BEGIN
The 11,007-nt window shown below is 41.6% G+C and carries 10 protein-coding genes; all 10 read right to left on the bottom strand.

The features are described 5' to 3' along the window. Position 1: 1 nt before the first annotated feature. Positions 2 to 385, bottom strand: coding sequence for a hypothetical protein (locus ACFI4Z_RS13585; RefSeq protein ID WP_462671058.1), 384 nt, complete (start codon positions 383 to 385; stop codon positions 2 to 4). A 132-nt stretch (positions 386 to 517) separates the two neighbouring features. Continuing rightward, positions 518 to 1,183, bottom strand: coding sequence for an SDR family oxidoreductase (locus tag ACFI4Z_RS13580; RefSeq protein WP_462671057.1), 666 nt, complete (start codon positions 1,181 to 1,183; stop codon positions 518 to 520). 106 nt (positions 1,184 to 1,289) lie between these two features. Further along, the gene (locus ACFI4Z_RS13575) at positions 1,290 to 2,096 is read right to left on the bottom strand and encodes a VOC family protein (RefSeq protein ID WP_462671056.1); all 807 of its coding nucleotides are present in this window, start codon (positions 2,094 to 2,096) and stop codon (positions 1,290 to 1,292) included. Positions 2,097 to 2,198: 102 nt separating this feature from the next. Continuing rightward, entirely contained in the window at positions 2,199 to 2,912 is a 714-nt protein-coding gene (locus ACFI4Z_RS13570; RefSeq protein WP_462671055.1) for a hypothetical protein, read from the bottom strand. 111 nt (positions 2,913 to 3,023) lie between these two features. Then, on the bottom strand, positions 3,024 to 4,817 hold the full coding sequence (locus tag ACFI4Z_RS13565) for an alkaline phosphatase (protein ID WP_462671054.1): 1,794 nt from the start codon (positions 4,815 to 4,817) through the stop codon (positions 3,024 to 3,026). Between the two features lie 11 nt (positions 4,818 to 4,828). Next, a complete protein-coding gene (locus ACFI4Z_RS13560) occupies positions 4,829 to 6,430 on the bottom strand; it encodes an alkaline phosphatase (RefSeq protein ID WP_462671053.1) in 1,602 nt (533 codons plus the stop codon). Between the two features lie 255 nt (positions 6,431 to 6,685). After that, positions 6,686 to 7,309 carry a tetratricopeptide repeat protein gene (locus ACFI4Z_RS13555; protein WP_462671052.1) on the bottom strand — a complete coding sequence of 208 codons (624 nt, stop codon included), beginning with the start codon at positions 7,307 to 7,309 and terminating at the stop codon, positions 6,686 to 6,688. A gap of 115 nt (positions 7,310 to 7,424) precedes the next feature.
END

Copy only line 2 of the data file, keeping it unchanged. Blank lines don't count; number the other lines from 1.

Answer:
The features are described 5' to 3' along the window. Position 1: 1 nt before the first annotated feature. Positions 2 to 385, bottom strand: coding sequence for a hypothetical protein (locus ACFI4Z_RS13585; RefSeq protein ID WP_462671058.1), 384 nt, complete (start codon positions 383 to 385; stop codon positions 2 to 4). A 132-nt stretch (positions 386 to 517) separates the two neighbouring features. Continuing rightward, positions 518 to 1,183, bottom strand: coding sequence for an SDR family oxidoreductase (locus tag ACFI4Z_RS13580; RefSeq protein WP_462671057.1), 666 nt, complete (start codon positions 1,181 to 1,183; stop codon positions 518 to 520). 106 nt (positions 1,184 to 1,289) lie between these two features. Further along, the gene (locus ACFI4Z_RS13575) at positions 1,290 to 2,096 is read right to left on the bottom strand and encodes a VOC family protein (RefSeq protein ID WP_462671056.1); all 807 of its coding nucleotides are present in this window, start codon (positions 2,094 to 2,096) and stop codon (positions 1,290 to 1,292) included. Positions 2,097 to 2,198: 102 nt separating this feature from the next. Continuing rightward, entirely contained in the window at positions 2,199 to 2,912 is a 714-nt protein-coding gene (locus ACFI4Z_RS13570; RefSeq protein WP_462671055.1) for a hypothetical protein, read from the bottom strand. 111 nt (positions 2,913 to 3,023) lie between these two features. Then, on the bottom strand, positions 3,024 to 4,817 hold the full coding sequence (locus tag ACFI4Z_RS13565) for an alkaline phosphatase (protein ID WP_462671054.1): 1,794 nt from the start codon (positions 4,815 to 4,817) through the stop codon (positions 3,024 to 3,026). Between the two features lie 11 nt (positions 4,818 to 4,828). Next, a complete protein-coding gene (locus ACFI4Z_RS13560) occupies positions 4,829 to 6,430 on the bottom strand; it encodes an alkaline phosphatase (RefSeq protein ID WP_462671053.1) in 1,602 nt (533 codons plus the stop codon). Between the two features lie 255 nt (positions 6,431 to 6,685). After that, positions 6,686 to 7,309 carry a tetratricopeptide repeat protein gene (locus ACFI4Z_RS13555; protein WP_462671052.1) on the bottom strand — a complete coding sequence of 208 codons (624 nt, stop codon included), beginning with the start codon at positions 7,307 to 7,309 and terminating at the stop codon, positions 6,686 to 6,688. A gap of 115 nt (positions 7,310 to 7,424) precedes the next feature.